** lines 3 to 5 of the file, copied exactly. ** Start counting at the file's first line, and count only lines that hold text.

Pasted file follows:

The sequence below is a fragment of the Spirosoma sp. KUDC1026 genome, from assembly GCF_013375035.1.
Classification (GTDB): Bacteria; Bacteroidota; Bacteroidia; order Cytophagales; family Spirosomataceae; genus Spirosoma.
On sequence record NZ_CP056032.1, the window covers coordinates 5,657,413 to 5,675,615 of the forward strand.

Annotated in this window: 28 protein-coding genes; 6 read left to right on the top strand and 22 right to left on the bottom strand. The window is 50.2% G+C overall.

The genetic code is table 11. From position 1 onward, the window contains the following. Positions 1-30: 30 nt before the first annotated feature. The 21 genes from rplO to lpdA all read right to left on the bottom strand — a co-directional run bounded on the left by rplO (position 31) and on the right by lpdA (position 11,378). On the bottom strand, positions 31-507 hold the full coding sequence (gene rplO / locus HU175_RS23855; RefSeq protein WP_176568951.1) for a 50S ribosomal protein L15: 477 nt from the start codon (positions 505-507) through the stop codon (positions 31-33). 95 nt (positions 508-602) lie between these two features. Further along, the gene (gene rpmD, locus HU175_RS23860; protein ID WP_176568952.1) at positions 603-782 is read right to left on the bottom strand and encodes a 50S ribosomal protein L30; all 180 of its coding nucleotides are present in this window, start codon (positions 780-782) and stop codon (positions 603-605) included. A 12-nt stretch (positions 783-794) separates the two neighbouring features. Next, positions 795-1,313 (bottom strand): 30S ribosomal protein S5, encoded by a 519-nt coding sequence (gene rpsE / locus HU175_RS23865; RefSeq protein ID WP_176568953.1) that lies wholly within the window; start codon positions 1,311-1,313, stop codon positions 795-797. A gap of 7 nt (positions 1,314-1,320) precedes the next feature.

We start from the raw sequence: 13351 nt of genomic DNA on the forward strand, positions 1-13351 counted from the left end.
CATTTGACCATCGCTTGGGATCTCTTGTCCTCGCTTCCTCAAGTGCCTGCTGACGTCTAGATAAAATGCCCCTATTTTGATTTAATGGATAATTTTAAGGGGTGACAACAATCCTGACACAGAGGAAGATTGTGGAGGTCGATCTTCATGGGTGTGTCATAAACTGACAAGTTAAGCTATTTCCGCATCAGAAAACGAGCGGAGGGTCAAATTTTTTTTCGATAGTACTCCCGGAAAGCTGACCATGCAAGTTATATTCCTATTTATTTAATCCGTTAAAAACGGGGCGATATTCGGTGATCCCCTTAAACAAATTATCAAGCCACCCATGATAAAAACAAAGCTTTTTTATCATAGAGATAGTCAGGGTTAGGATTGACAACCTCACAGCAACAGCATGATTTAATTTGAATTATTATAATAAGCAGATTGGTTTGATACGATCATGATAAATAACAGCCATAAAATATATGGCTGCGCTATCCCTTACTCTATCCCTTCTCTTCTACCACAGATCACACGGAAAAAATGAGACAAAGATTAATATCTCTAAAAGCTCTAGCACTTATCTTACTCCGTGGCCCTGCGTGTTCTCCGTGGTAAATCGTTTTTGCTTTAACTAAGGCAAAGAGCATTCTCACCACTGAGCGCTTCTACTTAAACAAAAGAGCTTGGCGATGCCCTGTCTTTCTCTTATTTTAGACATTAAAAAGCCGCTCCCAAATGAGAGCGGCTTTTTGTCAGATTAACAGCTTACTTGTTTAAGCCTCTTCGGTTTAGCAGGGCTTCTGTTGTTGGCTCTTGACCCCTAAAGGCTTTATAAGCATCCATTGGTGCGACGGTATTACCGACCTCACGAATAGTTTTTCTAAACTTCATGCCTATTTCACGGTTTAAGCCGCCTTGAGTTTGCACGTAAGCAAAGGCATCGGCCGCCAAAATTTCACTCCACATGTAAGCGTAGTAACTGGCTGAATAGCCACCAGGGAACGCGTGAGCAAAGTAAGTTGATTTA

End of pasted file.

On sequence record NZ_CP056032.1, the window covers coordinates 5,657,413 to 5,675,615 of the forward strand.

Annotated in this window: 28 protein-coding genes; 6 read left to right on the top strand and 22 right to left on the bottom strand. The window is 50.2% G+C overall.

The genetic code is table 11. From position 1 onward, the window contains the following. Positions 1-30: 30 nt before the first annotated feature. The 21 genes from rplO to lpdA all read right to left on the bottom strand — a co-directional run bounded on the left by rplO (position 31) and on the right by lpdA (position 11,378). On the bottom strand, positions 31-507 hold the full coding sequence (gene rplO / locus HU175_RS23855; RefSeq protein WP_176568951.1) for a 50S ribosomal protein L15: 477 nt from the start codon (positions 505-507) through the stop codon (positions 31-33). 95 nt (positions 508-602) lie between these two features. Further along, the gene (gene rpmD, locus HU175_RS23860; protein ID WP_176568952.1) at positions 603-782 is read right to left on the bottom strand and encodes a 50S ribosomal protein L30; all 180 of its coding nucleotides are present in this window, start codon (positions 780-782) and stop codon (positions 603-605) included. A 12-nt stretch (positions 783-794) separates the two neighbouring features. Next, positions 795-1,313 (bottom strand): 30S ribosomal protein S5, encoded by a 519-nt coding sequence (gene rpsE / locus HU175_RS23865; RefSeq protein ID WP_176568953.1) that lies wholly within the window; start codon positions 1,311-1,313, stop codon positions 795-797. A gap of 7 nt (positions 1,314-1,320) precedes the next feature.